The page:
The apricot trees are in bloom at the ranch. Even when bare they are beautiful, with gnarled, crusty black trunks. Some are more than a hundred years old. Now, dressed in shimmering white, they are not only lovely but headily fragrant. Leaf buds are beginning to appear, slivers of pale green. Soon they will be followed by the setting of the fruit.
By the Fourth of July, rosy-orange globes, often sunburned to a finely striped or freckled Indian-red, as plump and round as a baby's bottom, will be tucked among dark green leaves. These are Moorpark apricots, grown in the little town of Moorpark, in Ventura County, Calif. As far as I know, they are a fast-vanishing fruit. Most of the property near ours, on the curving canyon road just above the rapidly growing residential section, has been given over to more profitable crops, citrus or avocados - or houses.
Our fruit are as big as a child's fist. When broken open, and the pit removed, honeyed juice pools inside the halves. You must sip it out carefully before biting into the succulent flesh or it will drip down your chin.
The small, hard, store-bought fruit most people have to eat bear no resemblance to "real" apricots. Ours are dry-farmed, watered only by rain, and untouched by pesticides.
We are not commercial "ranchers," as fruit farmers in southern California are grandly called. In fact, we no longer harvest for anyone but ourselves. The trees don't bear well now. We were always part-timers, as was the previous owner, our dear friend.
My family (parents and five children) had picnicked in the sunny rolling hills of the property from my earliest memories, usually accompanied by Mr. D., the owner. We played in the tree house that grown-ups had built for us in a huge pepper tree, flew kites on a ridge above Mr. D's land, and looked for moonstones in the wash that ran through it. And, of course, we picked and ate the apricots.
One Christmas during the Depression, our friend, a childless widower, gave us the 35 acres as a surprise, because, he said, "I can think of no other folks who would make better use of it, or enjoy it more."
We would start preparing for the harvest late in June. We had a shack on the property, built from the remains of a broken-down barn, in which we stored odds and ends. (We frequently camped in it over vacations and weekends.) Here we kept boards, nails, hammers, a beach umbrella, and chairs - all the makings of a thrown-together roadside stand. This had to be up no later than July 1. The Fourth of July weekend was our greatest picking and selling period.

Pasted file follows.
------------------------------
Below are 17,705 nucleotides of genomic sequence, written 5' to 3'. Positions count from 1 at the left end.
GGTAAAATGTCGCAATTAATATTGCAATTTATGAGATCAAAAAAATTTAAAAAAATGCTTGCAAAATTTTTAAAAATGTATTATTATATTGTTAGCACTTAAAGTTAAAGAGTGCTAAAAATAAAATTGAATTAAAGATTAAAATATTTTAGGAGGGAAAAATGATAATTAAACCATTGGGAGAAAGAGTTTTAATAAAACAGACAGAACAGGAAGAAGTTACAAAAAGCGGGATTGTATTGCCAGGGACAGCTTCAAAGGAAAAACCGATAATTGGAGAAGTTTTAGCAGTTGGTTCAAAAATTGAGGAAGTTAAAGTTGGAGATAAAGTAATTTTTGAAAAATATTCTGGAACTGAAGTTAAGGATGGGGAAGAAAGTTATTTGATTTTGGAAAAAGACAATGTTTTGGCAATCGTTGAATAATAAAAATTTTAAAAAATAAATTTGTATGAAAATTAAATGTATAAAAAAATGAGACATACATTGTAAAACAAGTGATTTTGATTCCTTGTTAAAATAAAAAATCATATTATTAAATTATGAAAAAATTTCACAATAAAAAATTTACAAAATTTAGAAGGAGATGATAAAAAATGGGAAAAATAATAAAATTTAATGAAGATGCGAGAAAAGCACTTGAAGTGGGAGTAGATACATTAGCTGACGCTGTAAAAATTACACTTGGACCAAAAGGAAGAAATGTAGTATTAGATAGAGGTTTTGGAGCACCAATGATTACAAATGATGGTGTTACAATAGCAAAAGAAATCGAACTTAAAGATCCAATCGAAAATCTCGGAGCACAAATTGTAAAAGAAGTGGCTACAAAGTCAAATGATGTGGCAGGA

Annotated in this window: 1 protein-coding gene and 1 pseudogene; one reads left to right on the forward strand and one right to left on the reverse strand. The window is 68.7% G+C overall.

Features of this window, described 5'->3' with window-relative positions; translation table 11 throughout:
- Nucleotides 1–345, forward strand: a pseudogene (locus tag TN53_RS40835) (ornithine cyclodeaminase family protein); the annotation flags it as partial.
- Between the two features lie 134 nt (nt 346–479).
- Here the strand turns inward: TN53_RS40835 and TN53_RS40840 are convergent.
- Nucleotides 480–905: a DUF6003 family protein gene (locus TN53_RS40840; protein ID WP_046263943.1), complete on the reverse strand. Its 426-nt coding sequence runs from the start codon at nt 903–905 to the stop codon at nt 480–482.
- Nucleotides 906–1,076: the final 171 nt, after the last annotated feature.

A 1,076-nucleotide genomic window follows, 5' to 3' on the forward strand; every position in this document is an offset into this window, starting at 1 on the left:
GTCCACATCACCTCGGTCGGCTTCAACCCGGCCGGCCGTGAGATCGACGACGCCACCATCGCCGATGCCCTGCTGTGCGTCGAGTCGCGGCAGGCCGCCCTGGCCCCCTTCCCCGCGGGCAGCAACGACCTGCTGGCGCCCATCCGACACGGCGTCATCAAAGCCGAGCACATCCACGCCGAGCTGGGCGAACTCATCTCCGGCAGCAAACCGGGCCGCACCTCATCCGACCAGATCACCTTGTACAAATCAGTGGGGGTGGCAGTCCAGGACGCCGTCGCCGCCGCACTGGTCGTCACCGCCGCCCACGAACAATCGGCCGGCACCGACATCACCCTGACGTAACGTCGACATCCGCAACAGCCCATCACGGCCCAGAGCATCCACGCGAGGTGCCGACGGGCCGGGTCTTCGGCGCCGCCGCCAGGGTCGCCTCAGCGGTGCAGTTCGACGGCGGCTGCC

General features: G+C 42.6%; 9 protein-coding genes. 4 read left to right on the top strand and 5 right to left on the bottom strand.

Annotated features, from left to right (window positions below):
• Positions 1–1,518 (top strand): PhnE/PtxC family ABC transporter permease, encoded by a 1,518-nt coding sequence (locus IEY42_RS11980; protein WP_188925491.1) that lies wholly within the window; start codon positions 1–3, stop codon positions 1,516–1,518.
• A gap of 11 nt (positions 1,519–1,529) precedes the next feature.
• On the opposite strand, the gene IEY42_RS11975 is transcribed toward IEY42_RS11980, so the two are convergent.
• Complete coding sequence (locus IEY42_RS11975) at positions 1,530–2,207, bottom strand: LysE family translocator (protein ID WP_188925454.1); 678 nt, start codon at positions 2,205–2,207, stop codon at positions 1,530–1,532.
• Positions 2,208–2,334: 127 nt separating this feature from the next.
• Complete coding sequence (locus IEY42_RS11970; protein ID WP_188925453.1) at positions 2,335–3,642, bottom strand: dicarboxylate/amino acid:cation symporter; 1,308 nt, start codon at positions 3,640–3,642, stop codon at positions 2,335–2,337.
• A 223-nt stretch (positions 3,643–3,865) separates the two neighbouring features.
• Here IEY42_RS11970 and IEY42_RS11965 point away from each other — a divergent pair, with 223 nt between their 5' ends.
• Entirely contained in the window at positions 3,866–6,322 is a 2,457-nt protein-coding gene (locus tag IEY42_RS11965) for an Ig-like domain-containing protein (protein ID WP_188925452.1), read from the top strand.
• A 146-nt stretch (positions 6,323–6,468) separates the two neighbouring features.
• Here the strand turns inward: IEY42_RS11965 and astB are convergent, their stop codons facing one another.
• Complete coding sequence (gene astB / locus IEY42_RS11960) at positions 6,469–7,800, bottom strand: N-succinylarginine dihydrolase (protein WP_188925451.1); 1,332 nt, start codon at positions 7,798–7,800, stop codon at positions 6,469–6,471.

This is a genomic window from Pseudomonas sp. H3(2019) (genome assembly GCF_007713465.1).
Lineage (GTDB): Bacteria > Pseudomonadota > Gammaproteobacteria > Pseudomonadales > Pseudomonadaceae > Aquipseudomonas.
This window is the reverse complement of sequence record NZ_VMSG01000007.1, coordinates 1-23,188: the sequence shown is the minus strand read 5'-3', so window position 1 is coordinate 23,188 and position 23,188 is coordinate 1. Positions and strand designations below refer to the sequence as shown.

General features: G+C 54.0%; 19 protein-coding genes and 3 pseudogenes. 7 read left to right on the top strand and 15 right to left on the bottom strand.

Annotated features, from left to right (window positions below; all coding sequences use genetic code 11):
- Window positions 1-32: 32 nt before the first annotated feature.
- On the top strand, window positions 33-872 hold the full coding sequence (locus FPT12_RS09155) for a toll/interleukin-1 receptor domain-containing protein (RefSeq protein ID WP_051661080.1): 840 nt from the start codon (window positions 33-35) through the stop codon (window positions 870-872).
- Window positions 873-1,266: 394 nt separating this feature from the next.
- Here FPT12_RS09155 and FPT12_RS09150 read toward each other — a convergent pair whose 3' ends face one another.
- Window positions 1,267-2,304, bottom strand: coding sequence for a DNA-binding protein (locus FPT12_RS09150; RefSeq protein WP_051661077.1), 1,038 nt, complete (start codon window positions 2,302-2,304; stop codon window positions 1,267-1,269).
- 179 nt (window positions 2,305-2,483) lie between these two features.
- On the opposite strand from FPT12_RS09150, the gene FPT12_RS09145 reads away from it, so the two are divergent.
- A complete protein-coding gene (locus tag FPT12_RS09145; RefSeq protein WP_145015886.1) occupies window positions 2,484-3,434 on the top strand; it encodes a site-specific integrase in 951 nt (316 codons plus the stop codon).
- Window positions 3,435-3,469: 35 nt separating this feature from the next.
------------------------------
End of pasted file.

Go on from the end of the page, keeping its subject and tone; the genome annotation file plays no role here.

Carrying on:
Dad couldn't take time off from his insurance business to sell apricots during the week, but we kids and Mama often kept our little stand going when he wasn't there. Dad made signs:
APRICOTS - RIPE!
You pick - $I per flat
We pick - $3 per flat
By bag - 25 cents
Then, in small letters, down in the right-hand corner: Ramelkamp Ranch.
FIRST we picked for ourselves, because Mama was a great maker of jams, jellies, preserves, and (best of all) apricot pies. Then we picked for friends and neighbors who couldn't make the long drive up from Los Angeles. These were greatly appreciated, looked-forward-to gifts every year.
The harvesting was hard, hot work, but glorious fun as well. We kids raced through the sun-dappled orchard trying to find the "best" trees. Shouts of "Look, Mama, look at my tree. It's loaded!" and "Mine has the biggest apricots!" rang through the air. We competed to see who could pick the most.
Bees and ants were the serpents in the paradise of our harvest. I can't recall anyone getting stung, but I remember fanning bees away as we reached for the ripe fruit. As for ants in the picnic lunches, Dad would pick them out of the potato salad, saying, "What's a little ant or two?"
The buyers came. Some were Dad's customers from town who wanted to visit with my parents while picking fruit. Others were Sunday drivers out for a refreshing day in the country, whose eyes were caught by our signs. Many came from tiny neighboring communities: Ojai, Santa Paula, Fillmore, and Santa Susanna. They knew our apricots by reputation. Sometimes we made $400 on a weekend, which was a lot in those days.
At home, Mama put up the fruit in Mason jars. After days of canning and jamming, the shining rows filled the top shelves of all our kitchen cupboards. Our entire house was redolent with sweet, mouth-watering, fruity smells. Often she put strawberries in with the apricots, and, less frequently, expensive, crushed, canned pineapple. "A cup per cup" (of sugar for crushed fruit) was her jam recipe. No other preservative was needed.
We girls helped with all this cooking. As a reward, we got to eat the frothy "skimmings" from the simmering jam (delicious on warm thick chunks of bread) and the "scrapings" from the huge jamming pot.
YEARS later, we kids, the second Ramelkamp Ranch generation, inherited the property from our parents. We continued to enjoy picnics and apricot picking. Several enterprising nephews, living from time to time in the modern cottage my parents had built as their retirement house, earned pocket money selling the harvests to locals. Though approached by realtors and subdividers, we did not sell our beloved property.
I recently deeded my share of the land to my children; but I still expect to get my part of the dwindling apricot crop. I am counting my Mason jars and clearing space on my shelves. Our friend Mr. D was right when he gave us the ranch all those years ago. No family could have enjoyed it more.